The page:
As the global economy recovered, worldwide operating system (OS) revenue totaled $30.4 billion in 2010, a 7.8 percent increase from 2009, according to Gartner, Inc., with Mac OS and Linux (server) fastest-growing subsegments in the client and server OS segments respectively, while Microsoft maintained its leading position in the overall OS market, with 78.6 percent market share.
Among client OSs, Mac OS was the fastest-growing subsegment in 2010 as the unit shipments of Mac desktop/laptop devices saw strong sales, although from a much-smaller base. Windows client was still the largest client OS segment, with high-single-digit growth, particularly driven by adoption of Windows 7 and the imminent end of life (EOL) of Windows XP.
Mac OS grew 15.8 percent to a size of $520 million in 2010, fueled by the strong sales of Mac desktops and laptops. Apple’s making of Mac OS as a “cool” client computing OS has attracted a group of loyal customers on Mac devices and platforms. Apple’s continuous innovations in mobile devices, such as smartphones and tablets, have prompted sales of other Apple devices and will continue to drive Mac sales.
“Generally, client OSs outperformed server OSs and grew 9.3 percent in 2010, while the server OS segment grew 5.7 percent,” says Matthew Cheung, principal research analyst at Gartner. “The long-pending demand for PC refreshment was unleashed as the economy stepped out from the economic turndown, which drove growth of client OSs.”
“In the server OS market, Linux (server) was the fastest-growing subsegment in 2010 as end users adopted more open-standard systems. Within the Unix OS market, IBM AIX had high single-digit growth, but Unix generally experienced modest or negative growth,” said Alan Dayley, managing vice president at Gartner. “The EOL threat for Unix OSs such as Tru64 and NetWare pushed the ‘other proprietary Unix’ subsegment down 39.6 percent in 2010 as some vendors retired their proprietary Unix and moved users to more open systems.”
Microsoft held the largest market share of the worldwide OS software segment, with 78.6 percent share in 2010 (see Table 1). The distant second- and third-place vendors were IBM and HP, with 7.5 percent and 3.7 percent share, respectively. Oracle climbed up the ranking from No. 8 in 2009 to No. 4 in 2010 by acquiring Sun Microsystems’ Solaris business in April 2009.
Microsoft’s Windows (client) business had higher growth at 9.2 percent, compared with its Windows (server) business at 7.5 percent growth. A new wave of PC refreshment after the economic recession was the major reason for the better-performing Windows (client) business. Windows 7 also gained market acceptance as the successor to Windows Vista and XP. The projected EOL of XP in early 2014 drove enterprises to accelerate migration to Windows 7 in the second half of 2010.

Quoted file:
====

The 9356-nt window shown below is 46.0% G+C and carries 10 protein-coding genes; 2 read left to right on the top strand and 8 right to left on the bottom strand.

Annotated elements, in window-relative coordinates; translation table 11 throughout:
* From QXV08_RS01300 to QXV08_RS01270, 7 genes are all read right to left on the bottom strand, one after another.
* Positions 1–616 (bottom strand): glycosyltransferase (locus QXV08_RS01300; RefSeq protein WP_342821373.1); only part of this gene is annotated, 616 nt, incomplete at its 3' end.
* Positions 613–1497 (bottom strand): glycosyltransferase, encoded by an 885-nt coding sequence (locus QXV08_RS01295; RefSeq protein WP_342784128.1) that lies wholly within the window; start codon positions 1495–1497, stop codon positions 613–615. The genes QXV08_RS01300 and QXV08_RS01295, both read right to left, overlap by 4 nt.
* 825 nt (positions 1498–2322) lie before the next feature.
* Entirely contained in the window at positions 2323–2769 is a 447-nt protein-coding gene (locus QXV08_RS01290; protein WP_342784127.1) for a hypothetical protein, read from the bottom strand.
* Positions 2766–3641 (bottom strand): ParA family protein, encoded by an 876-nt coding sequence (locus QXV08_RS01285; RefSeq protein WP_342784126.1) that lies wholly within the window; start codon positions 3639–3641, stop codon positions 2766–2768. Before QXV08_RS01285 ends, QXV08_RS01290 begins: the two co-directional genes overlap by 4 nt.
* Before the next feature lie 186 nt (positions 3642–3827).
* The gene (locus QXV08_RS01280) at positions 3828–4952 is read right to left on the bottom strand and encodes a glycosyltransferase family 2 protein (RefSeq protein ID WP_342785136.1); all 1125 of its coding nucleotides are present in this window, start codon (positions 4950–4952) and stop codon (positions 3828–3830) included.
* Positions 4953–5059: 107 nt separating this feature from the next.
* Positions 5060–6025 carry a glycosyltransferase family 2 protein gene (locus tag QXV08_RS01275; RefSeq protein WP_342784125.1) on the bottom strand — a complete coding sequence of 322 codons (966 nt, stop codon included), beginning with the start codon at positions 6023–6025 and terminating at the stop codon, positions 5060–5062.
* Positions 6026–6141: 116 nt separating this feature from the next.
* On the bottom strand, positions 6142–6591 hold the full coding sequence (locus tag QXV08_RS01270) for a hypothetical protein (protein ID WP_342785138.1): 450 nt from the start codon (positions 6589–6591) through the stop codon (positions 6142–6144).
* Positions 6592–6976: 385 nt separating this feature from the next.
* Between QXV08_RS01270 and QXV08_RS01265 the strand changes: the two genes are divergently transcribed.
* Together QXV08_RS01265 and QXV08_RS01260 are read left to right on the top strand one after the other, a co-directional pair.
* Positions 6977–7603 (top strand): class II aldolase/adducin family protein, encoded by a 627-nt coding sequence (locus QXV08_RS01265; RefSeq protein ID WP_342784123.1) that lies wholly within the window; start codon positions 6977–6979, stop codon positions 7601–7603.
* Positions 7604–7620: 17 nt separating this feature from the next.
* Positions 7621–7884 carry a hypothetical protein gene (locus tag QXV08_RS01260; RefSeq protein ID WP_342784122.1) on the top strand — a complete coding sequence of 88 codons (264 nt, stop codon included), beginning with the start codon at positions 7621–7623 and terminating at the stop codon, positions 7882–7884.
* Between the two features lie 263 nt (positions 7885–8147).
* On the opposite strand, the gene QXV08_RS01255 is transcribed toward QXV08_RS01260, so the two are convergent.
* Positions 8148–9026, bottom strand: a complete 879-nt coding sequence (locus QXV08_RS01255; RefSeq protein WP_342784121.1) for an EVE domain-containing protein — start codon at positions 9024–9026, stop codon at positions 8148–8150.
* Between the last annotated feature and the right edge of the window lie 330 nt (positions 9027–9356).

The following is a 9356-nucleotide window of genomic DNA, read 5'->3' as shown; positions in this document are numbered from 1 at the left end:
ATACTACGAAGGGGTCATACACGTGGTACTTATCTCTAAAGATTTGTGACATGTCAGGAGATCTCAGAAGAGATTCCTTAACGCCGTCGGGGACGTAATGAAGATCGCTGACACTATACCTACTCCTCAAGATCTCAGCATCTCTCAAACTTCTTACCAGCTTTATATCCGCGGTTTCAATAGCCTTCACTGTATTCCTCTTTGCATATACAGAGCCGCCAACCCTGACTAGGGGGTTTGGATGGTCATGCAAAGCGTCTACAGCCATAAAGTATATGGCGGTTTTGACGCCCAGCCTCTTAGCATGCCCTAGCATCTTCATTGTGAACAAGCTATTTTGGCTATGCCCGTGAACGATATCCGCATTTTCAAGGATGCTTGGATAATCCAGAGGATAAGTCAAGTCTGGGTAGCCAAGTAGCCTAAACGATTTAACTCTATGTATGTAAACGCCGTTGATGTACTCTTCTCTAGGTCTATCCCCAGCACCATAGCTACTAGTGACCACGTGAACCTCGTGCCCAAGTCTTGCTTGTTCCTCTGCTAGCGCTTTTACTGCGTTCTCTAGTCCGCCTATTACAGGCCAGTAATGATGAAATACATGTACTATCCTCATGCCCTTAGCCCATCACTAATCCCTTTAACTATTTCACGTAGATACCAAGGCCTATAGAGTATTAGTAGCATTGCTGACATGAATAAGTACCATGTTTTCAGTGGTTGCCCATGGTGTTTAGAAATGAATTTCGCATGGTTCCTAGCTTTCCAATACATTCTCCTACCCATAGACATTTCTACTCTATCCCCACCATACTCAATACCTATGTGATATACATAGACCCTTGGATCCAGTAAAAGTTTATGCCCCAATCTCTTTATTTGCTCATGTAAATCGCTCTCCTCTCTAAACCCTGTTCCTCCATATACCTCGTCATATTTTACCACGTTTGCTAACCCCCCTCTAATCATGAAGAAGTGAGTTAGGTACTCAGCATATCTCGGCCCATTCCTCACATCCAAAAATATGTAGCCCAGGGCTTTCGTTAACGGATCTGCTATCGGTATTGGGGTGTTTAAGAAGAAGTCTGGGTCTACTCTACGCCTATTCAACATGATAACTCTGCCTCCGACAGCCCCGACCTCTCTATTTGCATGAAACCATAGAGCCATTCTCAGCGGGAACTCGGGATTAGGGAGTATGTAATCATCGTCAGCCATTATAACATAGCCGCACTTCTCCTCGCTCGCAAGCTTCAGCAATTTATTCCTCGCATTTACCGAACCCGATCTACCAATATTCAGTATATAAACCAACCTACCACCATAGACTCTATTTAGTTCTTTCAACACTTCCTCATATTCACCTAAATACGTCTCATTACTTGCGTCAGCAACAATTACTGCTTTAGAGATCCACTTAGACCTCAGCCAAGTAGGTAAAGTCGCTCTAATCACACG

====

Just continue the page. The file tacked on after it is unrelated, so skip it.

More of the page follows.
Among the three OSs owned by IBM, AIX experienced the highest growth at 9.2 percent due to the popularity of Power Systems. The consolidation of the System p and System i platforms and the strategy to push more AIX contributed to the slow growth of System i at 2.7 percent in 2010.
HP-UX was able to maintain modest growth at 3.7 percent in 2010. However, HP’s revenue from proprietary Unix and other proprietary OSs continued to decline because of the discontinuation of Tru64 and a decline in shipments of business-critical systems, such as NonStop and OpenVMS.
Oracle’s software revenue from Solaris declined 3.2 percent in 2010 as end users were skeptical about Oracle’s commitment to the Solaris platform although the company made several announcements to clear this anxiety. Oracle’s Linux versions (also known as Unbreakable Linux) grew a small base almost 200 percent in 2010 which also showed Oracle’s strategy to lessen its dependence on other vendors’ Unix or Linux OSs.
Red Hat has been dominating the commercial Linux (server) market. Revenue of Red Hat Enterprise Linux (RHEL) server license went up 18.6 percent to $592 million in 2010, taking a 58.2 percent share of the Linux (server) market. Gartner analysts said the phenomenon demonstrates that the market has accepted Linux as a viable alternative to Unix and other proprietary OSs in mission-critical environments.
Additional information is available in the Gartner report “Market Share Analysis: Operating System Software, Worldwide, 2010.” The report is available on Gartner’s website at:
Why Doesn’t Your (And My) Laptop Have USB 3.0?
CNET’s Brooke Crothers says he’s been asking himself rhetorically why his laptop doesn’t have USB 3.0 a lot lately, observing that there should be a USB 3.0 port on his 2010 MacBook Air but there isn’t and it’s not necessarily Apple’s fault since none of his Windows laptops have USB 3.0 ports either, nor for that matter doe the the laptops purchased recently by his business acquaintances.
So what’s the hold-up? Crothers says he finds rhe various explanations and excuses made by industry spokespersons lame, and notes that they don’t change the fact that devices he uses demand a faster USB interface – now – or in fact yesterday, and that Intel/Apple’s Thunderbolt, as promising as it sounds, does nothing for consumers today.
I can identify, having been on a late 2008 unibody MacBook for the last two-plus years that has no high-speed I/O interface at all, and sorry, but USB 2 is a poor excuse for one.
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